Instead of broadcasting 30-minute documentary, 7-minute video was broadcasted. The broadcasted video was about the activities of the Armenian mafia in Germany and investigations by the German Law Enforcement bodies. The joint investigation, by reporters from the news magazine Der Spiegel and MDR Television, reveals that German law enforcement agencies have been secretly monitoring the Armenian mafia in the country for years.
It was noted that the allegations come from a report based on a three-year covert investigation by various German security services into the activities of an Armenian-led branch of an infamous criminal group Berlin has dubbed the "Thieves-In-Law," which operates throughout Europe and reportedly has tentacles in sports and diplomatic circles.
Referring to Europol and Interpol agencies, the number of the Armenian 'legal thieves' is about 670-900 and the majority of them live outside Germany. Besides, there are evidences on relations between the Italian mafia and the Armenian mafia.
Smbatian obtained a last-minute injunction from a Berlin court on November 6 that barred the broadcast of a Der Spiegel/MDR documentary on the German investigation on November 7.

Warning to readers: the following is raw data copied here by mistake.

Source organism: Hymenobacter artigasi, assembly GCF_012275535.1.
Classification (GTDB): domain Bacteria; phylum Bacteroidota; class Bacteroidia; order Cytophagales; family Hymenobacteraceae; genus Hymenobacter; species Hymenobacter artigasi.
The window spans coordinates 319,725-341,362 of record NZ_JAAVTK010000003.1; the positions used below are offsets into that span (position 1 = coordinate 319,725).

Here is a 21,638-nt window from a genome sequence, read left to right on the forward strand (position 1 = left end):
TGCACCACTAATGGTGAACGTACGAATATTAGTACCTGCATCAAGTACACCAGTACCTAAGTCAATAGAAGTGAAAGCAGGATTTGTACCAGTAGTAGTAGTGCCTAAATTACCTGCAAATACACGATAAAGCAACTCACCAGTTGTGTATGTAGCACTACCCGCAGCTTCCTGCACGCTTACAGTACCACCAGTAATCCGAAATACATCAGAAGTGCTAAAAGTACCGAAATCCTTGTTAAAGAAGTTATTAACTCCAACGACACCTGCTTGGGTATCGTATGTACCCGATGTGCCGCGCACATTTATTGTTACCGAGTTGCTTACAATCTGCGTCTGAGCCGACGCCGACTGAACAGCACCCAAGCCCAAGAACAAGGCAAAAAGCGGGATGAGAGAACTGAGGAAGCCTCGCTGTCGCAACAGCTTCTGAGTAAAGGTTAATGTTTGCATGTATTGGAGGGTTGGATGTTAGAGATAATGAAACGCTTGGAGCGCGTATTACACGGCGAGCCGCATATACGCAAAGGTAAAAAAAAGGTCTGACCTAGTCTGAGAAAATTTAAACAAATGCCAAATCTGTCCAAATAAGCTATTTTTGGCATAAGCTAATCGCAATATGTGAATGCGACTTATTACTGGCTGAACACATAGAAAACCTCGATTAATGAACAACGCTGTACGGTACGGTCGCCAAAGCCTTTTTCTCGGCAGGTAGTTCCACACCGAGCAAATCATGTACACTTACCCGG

The film, The Godfather In Germany, details the Thieves-In-Law's alleged operations in Germany and other parts of Europe, where it purportedly collaborates with Italian mafia groups.
MDR said it did not have enough time after the November 6 court decision to make the necessary changes to the documentary as required by the legal order and thus had to postpone its broadcast.
Those facts about the Armenian media in Germany and other European countries necessitate the investigation of people's links with the Armenian criminal gangs, who visit to the Armenian occupied territories of Azerbaijan. Such criminal cases show that the financial provider of the Armenian lobby is the Armenian mafia.
Hopefully, law enforcement bodies of Belgium will investigate the head of the Armenian lobby in Brussels, Kaspar Karampetian.